Even Oscar buzz and critical praise can't change people's misconceptions

By Liane Bonin
December 14, 1999 at 05:00 AM EST
Jamal A. Wilson/Corbis Sygma

This past weekend the Los Angeles Film Critics Association added to the early Oscar buzz by awarding ”The Insider” awards for Best Picture, Best Actor (Russell Crowe), and Best Supporting Actor (Christopher Plummer). But critical praise hasn’t translated into ticket sales. The film may never earn back its $68 million budget, having already dropped out of the top 10 with a lowly total of $25 million. Leading man Al Pacino says he’s disappointed by the movie’s failure to lure in fans, but he isn’t surprised. ”I think it was summed up for me when I met a stewardess on a plane who told me she’d seen the picture,” Pacino, 59, says. ”She was really happy she went, but she said she wasn’t going to go at first because she didn’t want to see a movie about tobacco. It made me realize that the perception of the film, no matter what you do, is that it’s about tobacco and it’s about TV.”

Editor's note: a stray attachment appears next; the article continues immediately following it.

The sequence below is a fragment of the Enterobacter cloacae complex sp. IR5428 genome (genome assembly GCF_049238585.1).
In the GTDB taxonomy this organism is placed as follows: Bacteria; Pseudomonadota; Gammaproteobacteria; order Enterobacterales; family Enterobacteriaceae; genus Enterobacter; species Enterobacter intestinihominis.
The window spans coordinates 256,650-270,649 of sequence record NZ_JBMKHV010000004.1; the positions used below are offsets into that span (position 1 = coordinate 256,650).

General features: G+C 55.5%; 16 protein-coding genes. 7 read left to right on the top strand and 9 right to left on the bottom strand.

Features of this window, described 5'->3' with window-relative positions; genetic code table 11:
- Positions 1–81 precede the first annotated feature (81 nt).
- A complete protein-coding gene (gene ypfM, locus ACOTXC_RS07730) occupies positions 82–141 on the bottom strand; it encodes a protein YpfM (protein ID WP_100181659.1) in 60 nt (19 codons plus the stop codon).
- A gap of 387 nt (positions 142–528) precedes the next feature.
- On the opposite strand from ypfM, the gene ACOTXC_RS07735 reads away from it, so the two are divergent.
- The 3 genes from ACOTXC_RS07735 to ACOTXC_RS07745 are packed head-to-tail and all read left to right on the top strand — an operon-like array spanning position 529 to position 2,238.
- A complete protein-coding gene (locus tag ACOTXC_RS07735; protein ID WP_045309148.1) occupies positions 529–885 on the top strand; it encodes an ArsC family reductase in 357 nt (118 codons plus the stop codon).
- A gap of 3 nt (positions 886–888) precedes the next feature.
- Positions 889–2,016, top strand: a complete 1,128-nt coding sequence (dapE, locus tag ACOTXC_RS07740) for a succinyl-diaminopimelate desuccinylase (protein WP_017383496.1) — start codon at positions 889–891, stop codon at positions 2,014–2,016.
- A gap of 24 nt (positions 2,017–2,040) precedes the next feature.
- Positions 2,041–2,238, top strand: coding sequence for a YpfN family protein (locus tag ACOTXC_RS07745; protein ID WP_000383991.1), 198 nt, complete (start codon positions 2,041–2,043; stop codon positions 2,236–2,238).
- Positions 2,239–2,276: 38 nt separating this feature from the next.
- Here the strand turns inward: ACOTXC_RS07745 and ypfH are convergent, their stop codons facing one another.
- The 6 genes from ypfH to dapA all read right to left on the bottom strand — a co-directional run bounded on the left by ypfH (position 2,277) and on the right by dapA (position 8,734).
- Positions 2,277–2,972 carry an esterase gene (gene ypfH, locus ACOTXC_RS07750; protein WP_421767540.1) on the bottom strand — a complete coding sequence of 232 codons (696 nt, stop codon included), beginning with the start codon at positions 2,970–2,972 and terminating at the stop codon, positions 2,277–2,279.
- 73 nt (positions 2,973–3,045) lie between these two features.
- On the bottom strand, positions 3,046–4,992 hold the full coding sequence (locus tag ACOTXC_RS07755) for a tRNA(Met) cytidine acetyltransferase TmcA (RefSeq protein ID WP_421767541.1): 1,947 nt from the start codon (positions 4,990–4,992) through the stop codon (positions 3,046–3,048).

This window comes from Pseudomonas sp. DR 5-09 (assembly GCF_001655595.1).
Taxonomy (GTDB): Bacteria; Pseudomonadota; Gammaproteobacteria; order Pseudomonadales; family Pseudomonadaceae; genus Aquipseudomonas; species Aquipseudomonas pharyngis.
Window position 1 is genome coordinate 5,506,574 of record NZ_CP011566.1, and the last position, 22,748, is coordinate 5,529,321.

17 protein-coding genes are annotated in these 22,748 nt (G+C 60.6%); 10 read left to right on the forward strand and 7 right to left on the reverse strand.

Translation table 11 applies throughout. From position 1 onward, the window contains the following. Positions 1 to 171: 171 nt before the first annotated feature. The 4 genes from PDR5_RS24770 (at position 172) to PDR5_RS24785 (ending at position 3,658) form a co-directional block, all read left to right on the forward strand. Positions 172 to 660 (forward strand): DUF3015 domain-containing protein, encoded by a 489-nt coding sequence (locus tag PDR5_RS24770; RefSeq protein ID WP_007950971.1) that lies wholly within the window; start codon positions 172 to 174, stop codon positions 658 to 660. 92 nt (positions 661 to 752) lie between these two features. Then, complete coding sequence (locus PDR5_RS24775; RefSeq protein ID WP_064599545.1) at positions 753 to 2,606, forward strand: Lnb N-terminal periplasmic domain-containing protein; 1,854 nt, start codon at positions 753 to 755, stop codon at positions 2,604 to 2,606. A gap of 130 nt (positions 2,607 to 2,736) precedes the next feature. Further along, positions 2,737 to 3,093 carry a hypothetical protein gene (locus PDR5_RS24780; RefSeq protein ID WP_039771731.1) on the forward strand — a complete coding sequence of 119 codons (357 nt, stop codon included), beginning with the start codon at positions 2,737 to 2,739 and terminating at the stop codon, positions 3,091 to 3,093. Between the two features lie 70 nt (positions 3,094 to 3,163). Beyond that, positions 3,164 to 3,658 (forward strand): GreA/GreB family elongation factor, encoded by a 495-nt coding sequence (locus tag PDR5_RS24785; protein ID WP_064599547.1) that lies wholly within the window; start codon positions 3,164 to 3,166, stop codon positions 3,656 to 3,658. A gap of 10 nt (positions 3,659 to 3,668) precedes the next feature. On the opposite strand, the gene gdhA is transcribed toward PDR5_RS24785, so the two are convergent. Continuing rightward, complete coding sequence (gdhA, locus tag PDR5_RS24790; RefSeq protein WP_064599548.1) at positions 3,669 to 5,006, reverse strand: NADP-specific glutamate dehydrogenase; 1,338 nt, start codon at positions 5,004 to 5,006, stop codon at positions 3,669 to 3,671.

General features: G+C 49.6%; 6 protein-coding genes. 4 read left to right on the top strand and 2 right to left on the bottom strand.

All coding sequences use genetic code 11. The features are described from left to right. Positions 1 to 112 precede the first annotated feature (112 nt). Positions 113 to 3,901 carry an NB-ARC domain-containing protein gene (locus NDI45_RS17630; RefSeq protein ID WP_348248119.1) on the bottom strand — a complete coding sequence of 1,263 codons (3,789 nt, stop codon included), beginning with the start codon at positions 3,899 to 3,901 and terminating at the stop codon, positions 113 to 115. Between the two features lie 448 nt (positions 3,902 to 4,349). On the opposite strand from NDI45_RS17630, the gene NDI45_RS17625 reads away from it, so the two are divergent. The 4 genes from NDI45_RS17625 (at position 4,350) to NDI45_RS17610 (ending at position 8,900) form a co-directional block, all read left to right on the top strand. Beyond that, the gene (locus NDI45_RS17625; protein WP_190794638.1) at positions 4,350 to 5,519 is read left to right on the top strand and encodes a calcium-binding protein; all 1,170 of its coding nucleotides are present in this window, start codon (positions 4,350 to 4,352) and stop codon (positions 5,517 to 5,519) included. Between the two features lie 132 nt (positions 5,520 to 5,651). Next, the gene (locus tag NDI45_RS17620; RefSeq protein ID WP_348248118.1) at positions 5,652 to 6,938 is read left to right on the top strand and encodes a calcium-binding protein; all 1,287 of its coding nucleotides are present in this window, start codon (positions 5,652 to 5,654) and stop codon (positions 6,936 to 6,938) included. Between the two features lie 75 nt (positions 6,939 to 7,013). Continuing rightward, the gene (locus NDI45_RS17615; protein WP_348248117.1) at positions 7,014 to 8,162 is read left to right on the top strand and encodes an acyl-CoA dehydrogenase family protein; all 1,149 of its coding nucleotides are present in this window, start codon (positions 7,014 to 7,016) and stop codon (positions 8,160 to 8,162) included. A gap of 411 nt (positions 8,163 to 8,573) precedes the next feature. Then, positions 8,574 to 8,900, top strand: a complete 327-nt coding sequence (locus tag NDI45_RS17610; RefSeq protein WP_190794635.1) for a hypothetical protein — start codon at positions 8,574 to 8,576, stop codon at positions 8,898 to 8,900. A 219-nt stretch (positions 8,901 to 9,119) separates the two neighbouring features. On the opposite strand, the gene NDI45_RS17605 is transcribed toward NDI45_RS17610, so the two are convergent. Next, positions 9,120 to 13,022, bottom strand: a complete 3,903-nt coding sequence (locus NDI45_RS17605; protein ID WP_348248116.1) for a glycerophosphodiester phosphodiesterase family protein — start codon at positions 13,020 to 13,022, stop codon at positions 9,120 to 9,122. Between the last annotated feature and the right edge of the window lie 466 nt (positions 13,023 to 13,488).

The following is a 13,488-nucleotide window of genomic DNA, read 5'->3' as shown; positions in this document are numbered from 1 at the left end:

The studio behind the film, Buena Vista Pictures, had plenty of warning they were in for a box office debacle: The pre-opening tracking showed that audiences weren’t interested in a movie about a tobacco exposé — especially one that runs for two and a half hours. But Pacino doesn’t think trimming the film would have helped its box office. ”Length is relative,” he says. ”If something’s working, it doesn’t matter how long it is because you’re involved. When you become aware of time is when the sections of the film don’t work. I think in the process of cutting the film down, you eliminate this and you eliminate that, and then sometimes it’s shorter, but not short enough and not long enough.” Or put another way: At 150 minutes, ”The Insider” is an excellent movie that deserves to find an audience.

  • Movie
  • R
Complete Coverage